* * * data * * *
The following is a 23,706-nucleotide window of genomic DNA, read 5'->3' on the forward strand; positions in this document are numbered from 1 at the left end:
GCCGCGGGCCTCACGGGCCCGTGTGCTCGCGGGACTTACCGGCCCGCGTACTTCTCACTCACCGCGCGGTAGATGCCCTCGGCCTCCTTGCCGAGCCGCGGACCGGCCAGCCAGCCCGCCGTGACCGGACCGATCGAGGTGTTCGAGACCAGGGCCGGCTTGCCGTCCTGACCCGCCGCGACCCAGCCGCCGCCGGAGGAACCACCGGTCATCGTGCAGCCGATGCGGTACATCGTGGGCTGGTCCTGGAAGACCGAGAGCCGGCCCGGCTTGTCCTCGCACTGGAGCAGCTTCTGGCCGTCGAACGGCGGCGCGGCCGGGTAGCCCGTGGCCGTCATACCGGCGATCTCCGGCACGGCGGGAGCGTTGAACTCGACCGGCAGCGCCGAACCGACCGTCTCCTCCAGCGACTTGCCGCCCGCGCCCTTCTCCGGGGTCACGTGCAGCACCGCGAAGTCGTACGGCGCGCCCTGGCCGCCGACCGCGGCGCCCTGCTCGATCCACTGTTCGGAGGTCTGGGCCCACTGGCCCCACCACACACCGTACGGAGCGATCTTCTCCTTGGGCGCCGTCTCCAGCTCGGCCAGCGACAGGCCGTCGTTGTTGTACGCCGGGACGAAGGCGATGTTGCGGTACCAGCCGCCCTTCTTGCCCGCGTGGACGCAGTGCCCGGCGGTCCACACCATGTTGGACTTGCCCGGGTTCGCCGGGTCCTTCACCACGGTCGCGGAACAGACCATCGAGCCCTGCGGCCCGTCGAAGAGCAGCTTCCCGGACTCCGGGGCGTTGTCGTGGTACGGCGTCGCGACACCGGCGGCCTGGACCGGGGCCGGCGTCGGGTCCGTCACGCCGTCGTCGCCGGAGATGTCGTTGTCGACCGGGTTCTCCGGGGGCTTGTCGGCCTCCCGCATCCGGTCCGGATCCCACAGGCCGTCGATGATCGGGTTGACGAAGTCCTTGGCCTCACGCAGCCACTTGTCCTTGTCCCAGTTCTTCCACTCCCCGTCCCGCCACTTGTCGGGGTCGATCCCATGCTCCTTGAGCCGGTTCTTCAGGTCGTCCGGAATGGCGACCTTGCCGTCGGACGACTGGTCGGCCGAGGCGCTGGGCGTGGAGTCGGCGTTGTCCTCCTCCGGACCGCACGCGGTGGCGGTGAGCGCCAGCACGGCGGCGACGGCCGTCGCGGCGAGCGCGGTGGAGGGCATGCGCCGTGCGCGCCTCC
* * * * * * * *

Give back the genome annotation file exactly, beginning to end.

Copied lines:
The following is a 23,706-nucleotide window of genomic DNA, read 5'->3' on the forward strand; positions in this document are numbered from 1 at the left end:
GCCGCGGGCCTCACGGGCCCGTGTGCTCGCGGGACTTACCGGCCCGCGTACTTCTCACTCACCGCGCGGTAGATGCCCTCGGCCTCCTTGCCGAGCCGCGGACCGGCCAGCCAGCCCGCCGTGACCGGACCGATCGAGGTGTTCGAGACCAGGGCCGGCTTGCCGTCCTGACCCGCCGCGACCCAGCCGCCGCCGGAGGAACCACCGGTCATCGTGCAGCCGATGCGGTACATCGTGGGCTGGTCCTGGAAGACCGAGAGCCGGCCCGGCTTGTCCTCGCACTGGAGCAGCTTCTGGCCGTCGAACGGCGGCGCGGCCGGGTAGCCCGTGGCCGTCATACCGGCGATCTCCGGCACGGCGGGAGCGTTGAACTCGACCGGCAGCGCCGAACCGACCGTCTCCTCCAGCGACTTGCCGCCCGCGCCCTTCTCCGGGGTCACGTGCAGCACCGCGAAGTCGTACGGCGCGCCCTGGCCGCCGACCGCGGCGCCCTGCTCGATCCACTGTTCGGAGGTCTGGGCCCACTGGCCCCACCACACACCGTACGGAGCGATCTTCTCCTTGGGCGCCGTCTCCAGCTCGGCCAGCGACAGGCCGTCGTTGTTGTACGCCGGGACGAAGGCGATGTTGCGGTACCAGCCGCCCTTCTTGCCCGCGTGGACGCAGTGCCCGGCGGTCCACACCATGTTGGACTTGCCCGGGTTCGCCGGGTCCTTCACCACGGTCGCGGAACAGACCATCGAGCCCTGCGGCCCGTCGAAGAGCAGCTTCCCGGACTCCGGGGCGTTGTCGTGGTACGGCGTCGCGACACCGGCGGCCTGGACCGGGGCCGGCGTCGGGTCCGTCACGCCGTCGTCGCCGGAGATGTCGTTGTCGACCGGGTTCTCCGGGGGCTTGTCGGCCTCCCGCATCCGGTCCGGATCCCACAGGCCGTCGATGATCGGGTTGACGAAGTCCTTGGCCTCACGCAGCCACTTGTCCTTGTCCCAGTTCTTCCACTCCCCGTCCCGCCACTTGTCGGGGTCGATCCCATGCTCCTTGAGCCGGTTCTTCAGGTCGTCCGGAATGGCGACCTTGCCGTCGGACGACTGGTCGGCCGAGGCGCTGGGCGTGGAGTCGGCGTTGTCCTCCTCCGGACCGCACGCGGTGGCGGTGAGCGCCAGCACGGCGGCGACGGCCGTCGCGGCGAGCGCGGTGGAGGGCATGCGCCGTGCGCGCCTCC